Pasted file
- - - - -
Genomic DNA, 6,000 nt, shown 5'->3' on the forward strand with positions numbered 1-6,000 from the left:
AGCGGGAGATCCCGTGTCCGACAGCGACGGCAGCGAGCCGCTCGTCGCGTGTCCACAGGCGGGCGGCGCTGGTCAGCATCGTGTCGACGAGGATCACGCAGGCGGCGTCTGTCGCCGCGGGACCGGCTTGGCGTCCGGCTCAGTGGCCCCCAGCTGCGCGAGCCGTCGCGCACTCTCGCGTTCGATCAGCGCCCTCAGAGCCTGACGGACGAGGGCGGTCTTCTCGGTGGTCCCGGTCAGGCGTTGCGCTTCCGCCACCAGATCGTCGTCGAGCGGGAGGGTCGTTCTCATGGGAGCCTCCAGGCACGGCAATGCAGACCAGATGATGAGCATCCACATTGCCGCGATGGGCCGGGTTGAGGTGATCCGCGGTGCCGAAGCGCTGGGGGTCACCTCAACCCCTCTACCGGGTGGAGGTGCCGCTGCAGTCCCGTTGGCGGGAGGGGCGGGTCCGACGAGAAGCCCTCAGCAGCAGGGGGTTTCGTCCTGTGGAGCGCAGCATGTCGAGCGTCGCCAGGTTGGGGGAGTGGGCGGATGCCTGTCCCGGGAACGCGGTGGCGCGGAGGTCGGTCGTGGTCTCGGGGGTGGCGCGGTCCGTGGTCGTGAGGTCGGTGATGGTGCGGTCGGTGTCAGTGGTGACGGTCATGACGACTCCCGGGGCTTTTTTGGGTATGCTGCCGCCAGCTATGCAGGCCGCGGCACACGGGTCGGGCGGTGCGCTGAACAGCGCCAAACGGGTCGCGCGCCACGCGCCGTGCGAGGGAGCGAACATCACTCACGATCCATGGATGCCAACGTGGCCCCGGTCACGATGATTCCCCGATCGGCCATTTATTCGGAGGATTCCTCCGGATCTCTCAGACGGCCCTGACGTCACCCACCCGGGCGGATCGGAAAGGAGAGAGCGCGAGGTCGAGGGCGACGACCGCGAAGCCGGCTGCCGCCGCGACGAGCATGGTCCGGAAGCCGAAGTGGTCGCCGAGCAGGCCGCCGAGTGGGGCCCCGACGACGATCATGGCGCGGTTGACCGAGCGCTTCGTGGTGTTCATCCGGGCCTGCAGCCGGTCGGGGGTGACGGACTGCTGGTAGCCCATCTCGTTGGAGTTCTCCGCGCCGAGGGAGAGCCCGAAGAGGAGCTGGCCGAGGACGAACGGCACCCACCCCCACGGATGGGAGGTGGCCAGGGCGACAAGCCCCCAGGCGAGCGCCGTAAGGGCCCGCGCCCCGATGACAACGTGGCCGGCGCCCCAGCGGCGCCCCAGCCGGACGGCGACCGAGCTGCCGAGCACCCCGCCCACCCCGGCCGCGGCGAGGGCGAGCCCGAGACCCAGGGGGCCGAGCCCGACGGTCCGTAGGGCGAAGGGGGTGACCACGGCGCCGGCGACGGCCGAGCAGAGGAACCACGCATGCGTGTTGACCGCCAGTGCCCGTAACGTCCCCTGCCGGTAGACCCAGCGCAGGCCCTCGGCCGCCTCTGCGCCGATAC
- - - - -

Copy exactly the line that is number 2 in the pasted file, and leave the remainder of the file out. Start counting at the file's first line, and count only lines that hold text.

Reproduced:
AGCGGGAGATCCCGTGTCCGACAGCGACGGCAGCGAGCCGCTCGTCGCGTGTCCACAGGCGGGCGGCGCTGGTCAGCATCGTGTCGACGAGGATCACGCAGGCGGCGTCTGTCGCCGCGGGACCGGCTTGGCGTCCGGCTCAGTGGCCCCCAGCTGCGCGAGCCGTCGCGCACTCTCGCGTTCGATCAGCGCCCTCAGAGCCTGACGGACGAGGGCGGTCTTCTCGGTGGTCCCGGTCAGGCGTTGCGCTTCCGCCACCAGATCGTCGTCGAGCGGGAGGGTCGTTCTCATGGGAGCCTCCAGGCACGGCAATGCAGACCAGATGATGAGCATCCACATTGCCGCGATGGGCCGGGTTGAGGTGATCCGCGGTGCCGAAGCGCTGGGGGTCACCTCAACCCCTCTACCGGGTGGAGGTGCCGCTGCAGTCCCGTTGGCGGGAGGGGCGGGTCCGACGAGAAGCCCTCAGCAGCAGGGGGTTTCGTCCTGTGGAGCGCAGCATGTCGAGCGTCGCCAGGTTGGGGGAGTGGGCGGATGCCTGTCCCGGGAACGCGGTGGCGCGGAGGTCGGTCGTGGTCTCGGGGGTGGCGCGGTCCGTGGTCGTGAGGTCGGTGATGGTGCGGTCGGTGTCAGTGGTGACGGTCATGACGACTCCCGGGGCTTTTTTGGGTATGCTGCCGCCAGCTATGCAGGCCGCGGCACACGGGTCGGGCGGTGCGCTGAACAGCGCCAAACGGGTCGCGCGCCACGCGCCGTGCGAGGGAGCGAACATCACTCACGATCCATGGATGCCAACGTGGCCCCGGTCACGATGATTCCCCGATCGGCCATTTATTCGGAGGATTCCTCCGGATCTCTCAGACGGCCCTGACGTCACCCACCCGGGCGGATCGGAAAGGAGAGAGCGCGAGGTCGAGGGCGACGACCGCGAAGCCGGCTGCCGCCGCGACGAGCATGGTCCGGAAGCCGAAGTGGTCGCCGAGCAGGCCGCCGAGTGGGGCCCCGACGACGATCATGGCGCGGTTGACCGAGCGCTTCGTGGTGTTCATCCGGGCCTGCAGCCGGTCGGGGGTGACGGACTGCTGGTAGCCCATCTCGTTGGAGTTCTCCGCGCCGAGGGAGAGCCCGAAGAGGAGCTGGCCGAGGACGAACGGCACCCACCCCCACGGATGGGAGGTGGCCAGGGCGACAAGCCCCCAGGCGAGCGCCGTAAGGGCCCGCGCCCCGATGACAACGTGGCCGGCGCCCCAGCGGCGCCCCAGCCGGACGGCGACCGAGCTGCCGAGCACCCCGCCCACCCCGGCCGCGGCGAGGGCGAGCCCGAGACCCAGGGGGCCGAGCCCGACGGTCCGTAGGGCGAAGGGGGTGACCACGGCGCCGGCGACGGCCGAGCAGAGGAACCACGCATGCGTGTTGACCGCCAGTGCCCGTAACGTCCCCTGCCGGTAGACCCAGCGCAGGCCCTCGGCCGCCTCTGCGCCGATAC